Investors and occupiers are at odds over ESG compliance, delegates heard at the Trends 2023 – The European Logistics Real Estate Census 2023 briefing, organised by Real Asset Media and Savills, which took place this week at Savills’ headquarters in London.
The 2023 Logistics Census shows that institutional investors are increasingly concerned with building obsolescence and having the right ESG credentials: 77% of investors believe it is “important”.
For occupiers, in contrast, ESG is one of the lowest priorities when they are considering space, as they are focused on more pressing short-term factors that have an impact on the bottom line.
“For us ESG is right up there at the very top, but costs are always a challenge,” said Daniel Berry, international real estate lead, Alliance Healthcare.
Implementing sustainable measures is less important to most respondents now than it was last year, the Savills Census 2023 shows.
“Now that margins are tighter there is less cash to invest in sustainable buildings,” said Niek Poppelaars, co-head logistics and industrial, Savills Netherlands. “ESG is not top of the list, especially for smaller companies, but for larger companies it has to be a priority.”
Yet there is a significant increase in the number of occupiers citing power supply and energy efficiency as significant concerns. The volatile energy and fuel prices over the past year have led companies to improve efficiency by using more renewables and energy storage. This has pushed ESG even higher up the agenda and further encouraged companies to move from ambition to action.
“We have a huge role to play in the energy transition,” said Phil Redding, fund manager and partner, Tritax EuroBox. “If we source energy from solar panels rather than the grid it’s a double benefit as we also reduce costs. It’s all about operational efficiency.”
The message needs to be put across more forcefully: agents and landlords who can communicate the cost saving impact of their ESG-compliant stock will achieve higher headline rents and bring occupiers on board.
A building’s carbon performance, renewable energy and energy efficiency are increasingly important and change is already underway. In the last 12 months, 45% of occupiers have implemented measures to improve energy efficiency and 39% have done something about EV charging. When asked what measures they are likely to implement in the next 12 months, 51% of occupiers rated renewable energy generation and storage as their top priority.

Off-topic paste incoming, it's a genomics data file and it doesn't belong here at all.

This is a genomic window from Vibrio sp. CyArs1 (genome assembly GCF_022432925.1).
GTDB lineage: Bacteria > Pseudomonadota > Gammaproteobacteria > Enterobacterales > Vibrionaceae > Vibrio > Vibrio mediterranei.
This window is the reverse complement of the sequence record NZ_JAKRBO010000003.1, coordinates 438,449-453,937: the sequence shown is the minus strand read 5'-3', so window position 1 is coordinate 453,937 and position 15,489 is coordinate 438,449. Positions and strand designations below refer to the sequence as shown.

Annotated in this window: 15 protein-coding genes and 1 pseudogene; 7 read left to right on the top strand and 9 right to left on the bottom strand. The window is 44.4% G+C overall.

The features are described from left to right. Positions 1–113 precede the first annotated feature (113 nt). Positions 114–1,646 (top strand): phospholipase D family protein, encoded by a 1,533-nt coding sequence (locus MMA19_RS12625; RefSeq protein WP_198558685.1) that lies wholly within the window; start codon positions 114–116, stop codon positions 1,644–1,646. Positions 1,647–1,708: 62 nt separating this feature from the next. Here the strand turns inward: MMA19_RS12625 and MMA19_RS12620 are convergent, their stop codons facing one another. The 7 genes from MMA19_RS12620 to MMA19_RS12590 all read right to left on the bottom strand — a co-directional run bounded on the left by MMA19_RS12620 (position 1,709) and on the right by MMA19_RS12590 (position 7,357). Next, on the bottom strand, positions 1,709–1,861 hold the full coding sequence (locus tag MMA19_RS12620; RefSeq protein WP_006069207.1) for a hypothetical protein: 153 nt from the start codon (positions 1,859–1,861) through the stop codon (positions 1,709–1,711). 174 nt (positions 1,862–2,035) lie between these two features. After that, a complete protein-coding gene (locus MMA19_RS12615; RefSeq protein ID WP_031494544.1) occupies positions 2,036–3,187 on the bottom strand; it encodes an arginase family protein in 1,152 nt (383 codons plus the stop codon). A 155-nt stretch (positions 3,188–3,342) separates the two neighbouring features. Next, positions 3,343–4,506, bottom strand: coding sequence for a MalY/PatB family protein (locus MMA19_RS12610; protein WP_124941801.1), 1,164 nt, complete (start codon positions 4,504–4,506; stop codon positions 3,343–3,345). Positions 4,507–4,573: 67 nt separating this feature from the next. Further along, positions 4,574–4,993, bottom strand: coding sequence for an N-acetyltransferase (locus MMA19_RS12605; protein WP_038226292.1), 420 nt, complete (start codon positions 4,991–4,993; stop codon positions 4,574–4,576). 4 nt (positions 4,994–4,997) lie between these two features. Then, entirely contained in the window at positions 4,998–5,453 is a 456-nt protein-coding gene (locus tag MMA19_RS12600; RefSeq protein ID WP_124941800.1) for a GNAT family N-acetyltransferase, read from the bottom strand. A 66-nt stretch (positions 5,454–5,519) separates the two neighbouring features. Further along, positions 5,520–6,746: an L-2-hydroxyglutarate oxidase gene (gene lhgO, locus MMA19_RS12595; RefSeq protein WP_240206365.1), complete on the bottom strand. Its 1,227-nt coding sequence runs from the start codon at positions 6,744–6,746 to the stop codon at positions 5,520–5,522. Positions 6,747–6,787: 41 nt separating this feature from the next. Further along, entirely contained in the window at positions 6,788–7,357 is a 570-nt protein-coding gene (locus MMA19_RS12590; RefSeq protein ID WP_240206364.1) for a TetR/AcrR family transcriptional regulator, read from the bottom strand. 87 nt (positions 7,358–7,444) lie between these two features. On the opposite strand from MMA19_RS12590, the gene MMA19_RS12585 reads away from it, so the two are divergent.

“The focus seems to be more on decarbonising the transportation chain rather than the real estate,” said Kevin Mofid, director, head of EMEA industrial and logistics research, Savills. “People are investing in automation and robotics, all power-hungry technologies that require vast quantities of energy.”
EVs, automation and IT improvements are popular supply chain solutions that a majority of occupiers are either planning to invest in or already have. When asked how they plan to evolve the supply chain in the next three years, respondents’ top answer was investing in automation.
But “developers should be mindful of the greater power supply and fit-out requirements that these technologies will require”, said Mofid. “Investors are willing to spend to improve the efficiency of the business, but the availability of power is a constraint.”
Many have installed PV panels on warehouse roofs to find they cannot sell the renewable energy back to the grid. Large companies use battery storage and get together to create an internal grid and use the power they have generated.
“We have 150 acres of solar panels but the the grid doesn’t have the infrastructure for us to put that power back in,” said James Markby, managing partner, Logistics Capital Partners. “So we create additional demand by adding EV charging points and that way we don’t have to feed energy back into the grid.”